Innovation, Science and Economic Development Minister, Navdeep Bains, announced at the close of the Canadian Telecom Summit, a new government program to assist low-income families.
Called the Connecting Families initiative, the program will over $10 per month broadband Internet to eligible low-income families, starting this year. The government will invest $13.2 million over five years, which will also help distribute up to 50,000 computers to eligible households, via the Computers for Schools program.
The federal government said in a statement, “These efforts will ensure that more Canadian families and youth have access to the valuable resources available on the Internet and give them access to the tools they need to be successful and thrive.”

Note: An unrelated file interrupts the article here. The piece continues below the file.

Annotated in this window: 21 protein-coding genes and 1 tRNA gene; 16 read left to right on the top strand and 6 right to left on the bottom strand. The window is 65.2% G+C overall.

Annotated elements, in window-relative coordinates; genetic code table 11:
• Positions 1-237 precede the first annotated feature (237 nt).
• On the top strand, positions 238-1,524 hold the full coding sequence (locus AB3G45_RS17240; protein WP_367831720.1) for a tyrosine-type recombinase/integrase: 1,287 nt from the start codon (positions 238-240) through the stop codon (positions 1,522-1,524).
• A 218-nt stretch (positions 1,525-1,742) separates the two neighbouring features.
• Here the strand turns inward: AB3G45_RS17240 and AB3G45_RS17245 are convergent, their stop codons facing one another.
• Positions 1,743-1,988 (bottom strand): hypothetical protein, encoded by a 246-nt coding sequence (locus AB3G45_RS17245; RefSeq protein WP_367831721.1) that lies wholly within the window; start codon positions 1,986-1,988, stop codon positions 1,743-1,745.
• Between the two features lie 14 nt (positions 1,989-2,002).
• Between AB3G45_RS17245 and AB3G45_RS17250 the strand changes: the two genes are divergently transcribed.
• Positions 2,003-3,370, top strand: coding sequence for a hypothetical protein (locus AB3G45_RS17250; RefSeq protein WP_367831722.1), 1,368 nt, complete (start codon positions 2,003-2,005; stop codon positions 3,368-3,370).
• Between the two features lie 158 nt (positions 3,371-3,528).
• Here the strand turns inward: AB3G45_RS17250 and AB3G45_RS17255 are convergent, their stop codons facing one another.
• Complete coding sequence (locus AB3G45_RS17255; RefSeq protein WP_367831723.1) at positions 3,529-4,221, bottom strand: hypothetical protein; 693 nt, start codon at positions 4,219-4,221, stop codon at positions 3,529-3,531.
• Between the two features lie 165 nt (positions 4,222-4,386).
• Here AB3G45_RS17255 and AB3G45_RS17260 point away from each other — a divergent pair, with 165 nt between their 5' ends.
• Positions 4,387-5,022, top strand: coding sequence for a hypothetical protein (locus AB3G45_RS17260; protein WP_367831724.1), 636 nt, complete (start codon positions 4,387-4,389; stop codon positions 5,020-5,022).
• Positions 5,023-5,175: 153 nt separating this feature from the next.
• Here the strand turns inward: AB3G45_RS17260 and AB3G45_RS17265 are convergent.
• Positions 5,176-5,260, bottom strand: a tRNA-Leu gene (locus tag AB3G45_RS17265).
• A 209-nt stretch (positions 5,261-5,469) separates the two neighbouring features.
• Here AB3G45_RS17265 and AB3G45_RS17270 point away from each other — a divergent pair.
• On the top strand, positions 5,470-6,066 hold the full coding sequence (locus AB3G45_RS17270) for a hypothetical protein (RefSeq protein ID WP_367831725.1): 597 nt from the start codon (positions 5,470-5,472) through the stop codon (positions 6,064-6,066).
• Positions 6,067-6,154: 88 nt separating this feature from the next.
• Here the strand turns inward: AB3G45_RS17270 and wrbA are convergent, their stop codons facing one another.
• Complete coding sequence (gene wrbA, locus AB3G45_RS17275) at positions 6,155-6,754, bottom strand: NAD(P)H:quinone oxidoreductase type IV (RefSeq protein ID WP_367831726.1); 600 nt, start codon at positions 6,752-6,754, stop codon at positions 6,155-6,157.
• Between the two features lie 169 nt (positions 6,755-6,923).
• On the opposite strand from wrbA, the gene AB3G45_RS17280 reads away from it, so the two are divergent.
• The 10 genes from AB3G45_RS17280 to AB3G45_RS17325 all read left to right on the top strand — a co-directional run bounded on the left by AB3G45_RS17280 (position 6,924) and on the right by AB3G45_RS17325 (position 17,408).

— ISED (@ISED_CA) June 6, 2018
Consumer Group Critical of New Program
Non-profit consumer group, The Public Interest Advocacy Centre (PIAC), welcomed the new program but criticized it for not including all groups considered low-income, as the program only targets families.
John Lawford, PIAC’s Executive Director and General Counsel, said “This is half a loaf offered to only some low-income Canadians and not to others. While better than nothing, this ‘political solution’ is the direct result of the CRTC refusing to create a fair and equitable subsidy to support affordable Internet for all low-income Canadians.”
Lawford says the Connecting Families program has only voluntary participation from Bell, Cogeco, Rogers, SaskTel, Shaw, Telus and Videotron, with no regulatory requirement for them to continue beyond public commitments to 2022. PIAC also says the program lacks any guarantee service would be offered to low-income Canadians without children under 18.
Last year, the PIAC asked the CRTC to reconsider its affordability subsidy to offer equal broadband and telecommunications access for all lower-income Canadians, but was recently denied.